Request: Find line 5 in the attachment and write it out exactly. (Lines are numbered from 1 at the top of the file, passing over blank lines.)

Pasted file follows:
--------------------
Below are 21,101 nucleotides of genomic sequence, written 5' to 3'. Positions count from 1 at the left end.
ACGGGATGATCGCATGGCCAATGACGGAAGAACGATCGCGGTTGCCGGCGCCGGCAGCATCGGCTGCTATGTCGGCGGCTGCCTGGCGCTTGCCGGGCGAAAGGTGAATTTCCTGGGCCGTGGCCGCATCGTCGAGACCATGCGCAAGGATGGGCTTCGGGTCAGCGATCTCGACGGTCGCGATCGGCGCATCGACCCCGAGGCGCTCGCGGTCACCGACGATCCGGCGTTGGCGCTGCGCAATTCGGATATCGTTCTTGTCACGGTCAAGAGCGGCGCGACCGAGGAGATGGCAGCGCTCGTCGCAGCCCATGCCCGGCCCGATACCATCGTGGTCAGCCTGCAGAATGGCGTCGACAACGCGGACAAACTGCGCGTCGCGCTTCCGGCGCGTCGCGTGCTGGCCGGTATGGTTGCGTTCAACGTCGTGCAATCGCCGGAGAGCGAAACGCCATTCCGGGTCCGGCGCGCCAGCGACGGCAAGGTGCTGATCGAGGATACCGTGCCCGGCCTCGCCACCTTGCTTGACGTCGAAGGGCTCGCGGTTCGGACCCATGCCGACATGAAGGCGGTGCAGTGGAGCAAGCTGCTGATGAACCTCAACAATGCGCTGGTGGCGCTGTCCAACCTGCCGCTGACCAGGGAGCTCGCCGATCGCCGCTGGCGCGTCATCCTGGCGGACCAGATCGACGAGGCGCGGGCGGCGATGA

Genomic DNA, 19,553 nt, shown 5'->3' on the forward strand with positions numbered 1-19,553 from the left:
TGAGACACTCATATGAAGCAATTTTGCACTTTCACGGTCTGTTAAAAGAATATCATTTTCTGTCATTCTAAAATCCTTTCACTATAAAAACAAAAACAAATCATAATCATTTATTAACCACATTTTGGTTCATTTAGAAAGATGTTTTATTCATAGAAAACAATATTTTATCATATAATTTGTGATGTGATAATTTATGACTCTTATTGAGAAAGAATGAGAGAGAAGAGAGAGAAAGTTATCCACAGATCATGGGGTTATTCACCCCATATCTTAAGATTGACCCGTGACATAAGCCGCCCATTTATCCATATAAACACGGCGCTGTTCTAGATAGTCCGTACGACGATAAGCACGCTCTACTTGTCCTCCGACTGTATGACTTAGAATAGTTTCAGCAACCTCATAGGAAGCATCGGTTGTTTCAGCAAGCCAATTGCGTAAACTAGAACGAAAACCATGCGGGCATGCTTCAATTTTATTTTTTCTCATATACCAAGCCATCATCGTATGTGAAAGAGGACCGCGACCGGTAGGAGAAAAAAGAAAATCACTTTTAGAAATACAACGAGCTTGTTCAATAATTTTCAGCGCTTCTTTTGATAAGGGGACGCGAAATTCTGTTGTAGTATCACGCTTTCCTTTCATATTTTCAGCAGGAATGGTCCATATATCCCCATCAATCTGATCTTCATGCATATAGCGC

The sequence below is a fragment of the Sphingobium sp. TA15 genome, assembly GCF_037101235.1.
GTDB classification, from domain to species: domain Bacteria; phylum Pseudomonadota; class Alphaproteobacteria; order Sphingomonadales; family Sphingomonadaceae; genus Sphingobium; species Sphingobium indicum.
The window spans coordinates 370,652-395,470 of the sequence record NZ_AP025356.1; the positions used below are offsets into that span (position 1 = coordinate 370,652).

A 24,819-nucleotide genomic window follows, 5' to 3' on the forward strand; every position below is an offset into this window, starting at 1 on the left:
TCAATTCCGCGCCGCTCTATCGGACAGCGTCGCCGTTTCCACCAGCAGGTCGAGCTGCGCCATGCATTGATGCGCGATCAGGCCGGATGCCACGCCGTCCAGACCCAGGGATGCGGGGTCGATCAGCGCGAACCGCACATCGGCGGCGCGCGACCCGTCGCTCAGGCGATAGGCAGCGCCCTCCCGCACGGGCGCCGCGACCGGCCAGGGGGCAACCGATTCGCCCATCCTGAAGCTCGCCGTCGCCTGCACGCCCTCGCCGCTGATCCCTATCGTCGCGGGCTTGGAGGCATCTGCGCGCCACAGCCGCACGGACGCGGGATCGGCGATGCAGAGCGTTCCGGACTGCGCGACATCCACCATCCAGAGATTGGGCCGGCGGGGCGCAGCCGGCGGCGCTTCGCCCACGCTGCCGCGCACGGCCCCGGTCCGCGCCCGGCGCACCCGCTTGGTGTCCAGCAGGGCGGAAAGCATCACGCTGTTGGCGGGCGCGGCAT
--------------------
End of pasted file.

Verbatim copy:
The sequence below is a fragment of the Sphingobium sp. TA15 genome, assembly GCF_037101235.1.